Badly served

Thomas Lifson: Jason Riley’s False Black Power published today – “Riley believes that America’s African-American community has been badly served by the emphasis on achieving political power as a means to advance. Much more important, in his view, are the “skills, habits, and values” (p.43) that are necessary to personal ambition and achievement.” Political power is process. Skills, habits, and values are product.

It is not a message that will be received eagerly by nearly all of the political class that believes itself to represent black political interests. They are invested deeply in the victimology narrative in which all the troubles of blacks are attributable to white racism.

What makes this book shine is the clarity of its logic and accessibility of its writing style.

This is a dangerous book for Jesse Jackson, Al Sharpton, and Keith Ellison. I have a genuine question over how many blacks will be among its readership. It is deeply subversive, so ought to have considerable appeal. Then fact that it is available for 6 bucks on Kindle ought to encourage them to give it a try. All that is necessary is for Jesse J to denounce it in the harshest terms.

SCOTUS also hit the news with several decisions. It was 9-0 to strike down the appellate courts efforts to elevate campaign rhetoric to legally binding status. That unanimity, it appears, required carving a hole for those with relationships in the U.S. This exception received the objection of three justices but does highlight the issue of jurisdiction of the courts. It will be argued down the road.

Another case ruled 7-2 that active discrimination against religious schools is improper. Gorsuch wrote: “The general principles here do not permit discrimination against religious exercise — whether on the playground or anywhere else.”

A decision not to hear a 2nd amendment case upheld the idea that a state can deny a concealed carry permit unless convinced there is an extraordinary need for self defense. That guts the right.

Mark Perry on Seattle’s $15 minimum wage studies – “In an important article in the Seattle Weekly, Daniel Person summarizes the situation in Seattle pretty well in the title of his exposé “The City Knew the Bad Minimum Wage Report Was Coming Out, So It Called Up Berkeley,”

There’s an old joke that economics is the only field where two people can win the Nobel Prize for saying the exact opposite thing. However, by all appearances these two takeaways on Seattle’s historic minimum wage law are not a symptom of the vagaries of a social science but an object lesson in how quickly data can get weaponized in political debates like Seattle’s minimum wage fight. In short, the Mayor’s Office knew the unflattering UW report was coming out, and reached out to other researchers to kick the tires on what threatened to be a damaging report to a central achievement of Ed Murray’s tenure as mayor.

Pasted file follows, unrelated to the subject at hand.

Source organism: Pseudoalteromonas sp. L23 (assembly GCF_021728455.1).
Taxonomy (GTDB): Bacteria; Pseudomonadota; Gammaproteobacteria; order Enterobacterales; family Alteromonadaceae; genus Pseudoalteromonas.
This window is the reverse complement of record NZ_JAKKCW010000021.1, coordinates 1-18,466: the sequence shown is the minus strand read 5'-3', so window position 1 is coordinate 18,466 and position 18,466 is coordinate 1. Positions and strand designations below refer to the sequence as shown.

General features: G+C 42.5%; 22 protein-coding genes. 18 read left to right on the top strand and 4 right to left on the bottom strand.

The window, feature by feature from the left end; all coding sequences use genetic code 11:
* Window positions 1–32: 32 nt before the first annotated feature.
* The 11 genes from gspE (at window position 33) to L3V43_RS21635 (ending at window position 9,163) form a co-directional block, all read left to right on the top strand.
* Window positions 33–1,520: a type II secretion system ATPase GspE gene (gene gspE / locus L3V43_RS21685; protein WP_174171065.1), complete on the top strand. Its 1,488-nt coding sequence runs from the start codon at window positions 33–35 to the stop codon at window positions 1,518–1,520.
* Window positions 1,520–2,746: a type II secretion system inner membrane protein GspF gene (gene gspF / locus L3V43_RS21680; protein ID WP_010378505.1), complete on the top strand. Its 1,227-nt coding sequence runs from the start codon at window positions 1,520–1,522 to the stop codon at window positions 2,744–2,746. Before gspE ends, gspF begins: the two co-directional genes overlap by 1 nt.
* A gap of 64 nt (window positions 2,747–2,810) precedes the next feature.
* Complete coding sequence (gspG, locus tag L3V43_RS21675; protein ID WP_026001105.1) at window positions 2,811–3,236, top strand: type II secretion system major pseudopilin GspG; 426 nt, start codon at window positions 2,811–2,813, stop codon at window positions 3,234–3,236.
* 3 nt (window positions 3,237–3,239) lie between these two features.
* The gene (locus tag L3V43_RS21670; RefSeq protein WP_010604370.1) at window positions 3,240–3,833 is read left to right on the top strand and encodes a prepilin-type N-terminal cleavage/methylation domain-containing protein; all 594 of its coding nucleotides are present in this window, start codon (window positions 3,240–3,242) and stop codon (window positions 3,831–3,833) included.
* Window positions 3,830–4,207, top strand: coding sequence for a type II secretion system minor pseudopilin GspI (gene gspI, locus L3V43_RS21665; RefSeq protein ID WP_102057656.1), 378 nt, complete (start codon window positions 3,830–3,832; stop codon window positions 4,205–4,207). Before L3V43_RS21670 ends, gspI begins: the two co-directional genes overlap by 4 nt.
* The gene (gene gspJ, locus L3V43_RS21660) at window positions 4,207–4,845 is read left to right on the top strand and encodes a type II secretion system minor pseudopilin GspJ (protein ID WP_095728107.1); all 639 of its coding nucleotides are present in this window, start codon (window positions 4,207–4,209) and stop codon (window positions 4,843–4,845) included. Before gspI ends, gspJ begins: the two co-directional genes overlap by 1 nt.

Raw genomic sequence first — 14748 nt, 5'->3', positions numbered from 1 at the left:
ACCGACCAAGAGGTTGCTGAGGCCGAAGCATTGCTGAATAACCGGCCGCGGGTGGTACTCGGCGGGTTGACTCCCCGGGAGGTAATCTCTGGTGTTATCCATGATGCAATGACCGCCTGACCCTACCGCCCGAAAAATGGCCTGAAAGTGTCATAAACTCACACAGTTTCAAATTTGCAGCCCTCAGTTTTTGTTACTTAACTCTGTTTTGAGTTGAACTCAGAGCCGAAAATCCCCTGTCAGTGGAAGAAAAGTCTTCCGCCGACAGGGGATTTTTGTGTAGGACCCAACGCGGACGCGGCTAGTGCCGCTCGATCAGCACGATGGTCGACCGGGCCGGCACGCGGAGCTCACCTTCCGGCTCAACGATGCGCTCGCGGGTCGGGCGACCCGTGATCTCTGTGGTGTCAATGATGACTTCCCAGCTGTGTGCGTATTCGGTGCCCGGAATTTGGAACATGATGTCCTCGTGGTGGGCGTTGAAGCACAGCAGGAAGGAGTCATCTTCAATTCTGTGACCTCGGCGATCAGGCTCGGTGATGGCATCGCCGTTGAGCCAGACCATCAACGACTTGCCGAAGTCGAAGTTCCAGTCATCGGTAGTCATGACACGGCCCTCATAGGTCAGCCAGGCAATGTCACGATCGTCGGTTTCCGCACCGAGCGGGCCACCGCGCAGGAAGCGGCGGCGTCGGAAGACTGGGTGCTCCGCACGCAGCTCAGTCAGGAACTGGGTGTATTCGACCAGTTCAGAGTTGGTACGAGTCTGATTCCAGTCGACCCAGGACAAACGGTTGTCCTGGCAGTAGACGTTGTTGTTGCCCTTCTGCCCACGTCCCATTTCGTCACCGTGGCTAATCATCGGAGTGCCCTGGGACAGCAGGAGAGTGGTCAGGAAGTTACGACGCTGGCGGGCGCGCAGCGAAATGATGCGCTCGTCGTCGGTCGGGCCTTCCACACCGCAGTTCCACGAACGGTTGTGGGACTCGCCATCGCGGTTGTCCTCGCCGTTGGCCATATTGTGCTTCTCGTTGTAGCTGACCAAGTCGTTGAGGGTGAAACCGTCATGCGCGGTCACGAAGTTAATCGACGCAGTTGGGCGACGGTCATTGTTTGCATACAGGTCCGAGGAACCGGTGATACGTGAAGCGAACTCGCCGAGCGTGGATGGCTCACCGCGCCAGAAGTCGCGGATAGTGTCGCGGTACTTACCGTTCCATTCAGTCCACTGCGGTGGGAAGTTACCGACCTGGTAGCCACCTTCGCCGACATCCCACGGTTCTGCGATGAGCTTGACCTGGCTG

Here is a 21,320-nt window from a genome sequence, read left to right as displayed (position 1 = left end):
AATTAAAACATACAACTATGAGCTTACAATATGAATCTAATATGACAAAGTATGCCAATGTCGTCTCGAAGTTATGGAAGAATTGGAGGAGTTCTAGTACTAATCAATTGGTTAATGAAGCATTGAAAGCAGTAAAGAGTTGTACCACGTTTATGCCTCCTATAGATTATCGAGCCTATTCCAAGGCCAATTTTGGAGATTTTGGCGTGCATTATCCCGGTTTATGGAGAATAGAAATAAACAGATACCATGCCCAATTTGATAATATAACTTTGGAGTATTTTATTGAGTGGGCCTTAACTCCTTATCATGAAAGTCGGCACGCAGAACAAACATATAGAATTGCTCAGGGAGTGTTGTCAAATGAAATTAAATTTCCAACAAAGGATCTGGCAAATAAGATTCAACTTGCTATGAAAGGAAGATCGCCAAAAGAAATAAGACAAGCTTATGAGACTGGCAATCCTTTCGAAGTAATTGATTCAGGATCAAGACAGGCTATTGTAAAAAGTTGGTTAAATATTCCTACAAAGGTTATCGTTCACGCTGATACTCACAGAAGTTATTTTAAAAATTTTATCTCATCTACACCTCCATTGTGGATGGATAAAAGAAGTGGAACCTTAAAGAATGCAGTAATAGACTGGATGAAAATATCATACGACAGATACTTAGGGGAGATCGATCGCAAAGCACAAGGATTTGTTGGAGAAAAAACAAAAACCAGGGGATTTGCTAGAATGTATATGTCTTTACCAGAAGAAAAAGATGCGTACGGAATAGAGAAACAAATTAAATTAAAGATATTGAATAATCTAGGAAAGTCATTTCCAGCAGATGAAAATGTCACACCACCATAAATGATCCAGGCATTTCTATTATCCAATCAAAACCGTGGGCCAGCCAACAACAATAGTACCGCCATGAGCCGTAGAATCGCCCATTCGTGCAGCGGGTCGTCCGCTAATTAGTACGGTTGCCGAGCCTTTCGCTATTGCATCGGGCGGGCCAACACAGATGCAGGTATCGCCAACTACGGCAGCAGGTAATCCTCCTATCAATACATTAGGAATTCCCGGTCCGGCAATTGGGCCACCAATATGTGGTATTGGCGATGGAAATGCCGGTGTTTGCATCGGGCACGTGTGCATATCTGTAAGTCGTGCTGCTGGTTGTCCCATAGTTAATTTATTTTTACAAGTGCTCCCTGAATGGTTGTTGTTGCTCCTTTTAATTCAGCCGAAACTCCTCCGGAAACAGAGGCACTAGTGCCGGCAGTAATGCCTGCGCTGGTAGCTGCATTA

if Seattle’s risky experiment with a $15 an hour minimum wage represents the “canary in the coal mine” for cities around the country that want to increase their minimum wages to $15 an hour, those cities may want to hold off for a few years to get a final count of the “dead canaries” in Seattle before proceeding.

Walter Olson has more on the NBER: Seattle minimum wage hike hurt low-wage workers

When Seattle’s City Hall got word the adverse study was coming from members of its own research team, it quickly commissioned a pro-labor group at Berkeley to do a counter-study looking at restaurants and concluding that everything was peachy keen [Seattle Weekly] “Does City Hall really want to know the consequences, or does it want to put blinders on and pat itself on the back?” [Seattle Times editorial]

One other takeaway from the NBER: the low-wage-earner losses weren’t in restaurant jobs, which are far less mobile. Few Seattle city residents will switch to suburban eateries for everyday dining, even in response to relative shifts in cost or quality. But many blue-collar and clerical jobs can migrate to suburbs or locations farther away than that. In short, beware of restaurant-sector-only studies of local minimum wage effects, which will typically understate damage to hours worked.

This gets to the core of much modern ‘debate’ as it isn’t about reality but about finding something, anything, to try to squish reality into ideological fantasies. Fundamental implications are often ignored, obfuscated, or bypassed. In this case, the real question is where the money is going to come from in order to raise the minimum wage.

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